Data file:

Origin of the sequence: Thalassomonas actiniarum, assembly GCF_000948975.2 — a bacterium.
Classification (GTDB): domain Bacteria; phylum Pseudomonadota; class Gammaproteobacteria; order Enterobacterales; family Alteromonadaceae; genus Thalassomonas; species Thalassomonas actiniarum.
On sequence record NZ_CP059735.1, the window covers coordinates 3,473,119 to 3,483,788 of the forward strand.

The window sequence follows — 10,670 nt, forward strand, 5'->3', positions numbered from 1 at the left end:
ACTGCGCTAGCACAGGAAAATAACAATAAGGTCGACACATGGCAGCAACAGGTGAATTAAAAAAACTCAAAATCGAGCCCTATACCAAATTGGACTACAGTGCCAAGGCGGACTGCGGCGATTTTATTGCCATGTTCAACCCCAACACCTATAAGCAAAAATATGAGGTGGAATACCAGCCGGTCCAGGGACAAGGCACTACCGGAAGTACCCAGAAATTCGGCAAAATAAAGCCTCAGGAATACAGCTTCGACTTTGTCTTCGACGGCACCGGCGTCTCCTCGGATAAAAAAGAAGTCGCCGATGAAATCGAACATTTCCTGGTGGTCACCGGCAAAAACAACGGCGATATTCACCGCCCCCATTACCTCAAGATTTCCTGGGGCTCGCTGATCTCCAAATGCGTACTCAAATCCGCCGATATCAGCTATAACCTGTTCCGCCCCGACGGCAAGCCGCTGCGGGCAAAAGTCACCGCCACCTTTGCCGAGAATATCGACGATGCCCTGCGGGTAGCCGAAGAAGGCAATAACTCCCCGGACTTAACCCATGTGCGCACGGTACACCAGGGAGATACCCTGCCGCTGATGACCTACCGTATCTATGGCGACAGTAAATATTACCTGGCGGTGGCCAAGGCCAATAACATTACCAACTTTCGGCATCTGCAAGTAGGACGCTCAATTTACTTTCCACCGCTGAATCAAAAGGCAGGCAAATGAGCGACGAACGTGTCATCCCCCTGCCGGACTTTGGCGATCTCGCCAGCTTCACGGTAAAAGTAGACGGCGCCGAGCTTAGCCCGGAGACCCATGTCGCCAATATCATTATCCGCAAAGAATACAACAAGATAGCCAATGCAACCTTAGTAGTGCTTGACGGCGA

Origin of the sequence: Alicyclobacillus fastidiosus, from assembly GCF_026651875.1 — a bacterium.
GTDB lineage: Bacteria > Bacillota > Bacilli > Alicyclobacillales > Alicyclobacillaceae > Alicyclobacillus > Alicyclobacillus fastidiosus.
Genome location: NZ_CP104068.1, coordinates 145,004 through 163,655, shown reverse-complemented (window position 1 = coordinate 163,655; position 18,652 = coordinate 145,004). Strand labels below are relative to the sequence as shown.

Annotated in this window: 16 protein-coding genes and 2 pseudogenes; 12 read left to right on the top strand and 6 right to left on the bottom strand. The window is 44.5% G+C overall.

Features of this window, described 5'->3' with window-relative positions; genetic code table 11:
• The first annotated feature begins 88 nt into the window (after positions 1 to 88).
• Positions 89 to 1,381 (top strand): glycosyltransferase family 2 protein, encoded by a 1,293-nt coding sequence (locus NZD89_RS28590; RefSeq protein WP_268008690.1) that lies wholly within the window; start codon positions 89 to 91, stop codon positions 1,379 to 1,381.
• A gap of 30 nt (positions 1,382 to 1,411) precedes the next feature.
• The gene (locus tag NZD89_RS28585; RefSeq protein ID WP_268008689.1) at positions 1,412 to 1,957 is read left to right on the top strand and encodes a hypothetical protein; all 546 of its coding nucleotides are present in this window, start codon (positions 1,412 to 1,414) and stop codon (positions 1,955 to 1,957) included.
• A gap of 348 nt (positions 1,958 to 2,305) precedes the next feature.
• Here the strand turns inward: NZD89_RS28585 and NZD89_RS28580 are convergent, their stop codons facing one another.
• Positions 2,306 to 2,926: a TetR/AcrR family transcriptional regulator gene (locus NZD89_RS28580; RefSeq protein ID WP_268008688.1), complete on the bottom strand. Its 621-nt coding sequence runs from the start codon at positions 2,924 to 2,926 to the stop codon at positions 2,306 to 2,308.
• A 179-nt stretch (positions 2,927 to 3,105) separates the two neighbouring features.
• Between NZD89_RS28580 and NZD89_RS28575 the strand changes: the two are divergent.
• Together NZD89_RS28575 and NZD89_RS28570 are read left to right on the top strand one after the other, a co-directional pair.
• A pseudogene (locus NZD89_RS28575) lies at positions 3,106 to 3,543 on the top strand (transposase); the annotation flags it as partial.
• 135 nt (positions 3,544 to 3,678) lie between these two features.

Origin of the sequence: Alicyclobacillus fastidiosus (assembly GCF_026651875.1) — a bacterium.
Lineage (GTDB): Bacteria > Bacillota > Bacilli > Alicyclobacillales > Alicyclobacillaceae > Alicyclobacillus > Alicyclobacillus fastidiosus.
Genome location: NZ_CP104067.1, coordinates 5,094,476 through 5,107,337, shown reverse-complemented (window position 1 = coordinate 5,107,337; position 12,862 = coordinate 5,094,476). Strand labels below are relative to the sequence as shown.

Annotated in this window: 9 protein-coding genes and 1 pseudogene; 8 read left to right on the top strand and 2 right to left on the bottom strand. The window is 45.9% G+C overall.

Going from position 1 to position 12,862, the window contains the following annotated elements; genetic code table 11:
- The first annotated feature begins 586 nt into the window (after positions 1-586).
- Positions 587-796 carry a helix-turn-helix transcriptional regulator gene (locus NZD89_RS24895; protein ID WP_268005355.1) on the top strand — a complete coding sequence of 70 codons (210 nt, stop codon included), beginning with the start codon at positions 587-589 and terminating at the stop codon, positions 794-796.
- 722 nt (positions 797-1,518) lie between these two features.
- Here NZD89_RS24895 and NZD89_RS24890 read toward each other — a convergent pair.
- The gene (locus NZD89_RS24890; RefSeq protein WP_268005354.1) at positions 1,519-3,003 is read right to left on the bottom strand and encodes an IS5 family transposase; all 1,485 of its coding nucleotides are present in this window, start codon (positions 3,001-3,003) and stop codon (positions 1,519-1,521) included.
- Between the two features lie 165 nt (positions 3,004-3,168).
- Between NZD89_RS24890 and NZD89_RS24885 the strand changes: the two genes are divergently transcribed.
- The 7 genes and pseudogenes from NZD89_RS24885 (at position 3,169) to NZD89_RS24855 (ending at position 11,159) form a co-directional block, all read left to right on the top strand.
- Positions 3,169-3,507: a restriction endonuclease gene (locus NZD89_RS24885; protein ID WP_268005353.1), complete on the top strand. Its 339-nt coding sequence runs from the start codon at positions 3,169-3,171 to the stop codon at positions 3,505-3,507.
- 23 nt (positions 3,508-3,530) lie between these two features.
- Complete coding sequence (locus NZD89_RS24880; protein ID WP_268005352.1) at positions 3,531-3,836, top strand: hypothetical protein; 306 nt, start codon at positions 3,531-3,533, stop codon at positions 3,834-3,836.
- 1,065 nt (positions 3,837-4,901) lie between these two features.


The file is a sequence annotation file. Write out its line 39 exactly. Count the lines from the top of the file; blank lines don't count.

- 1,065 nt (positions 3,837-4,901) lie between these two features.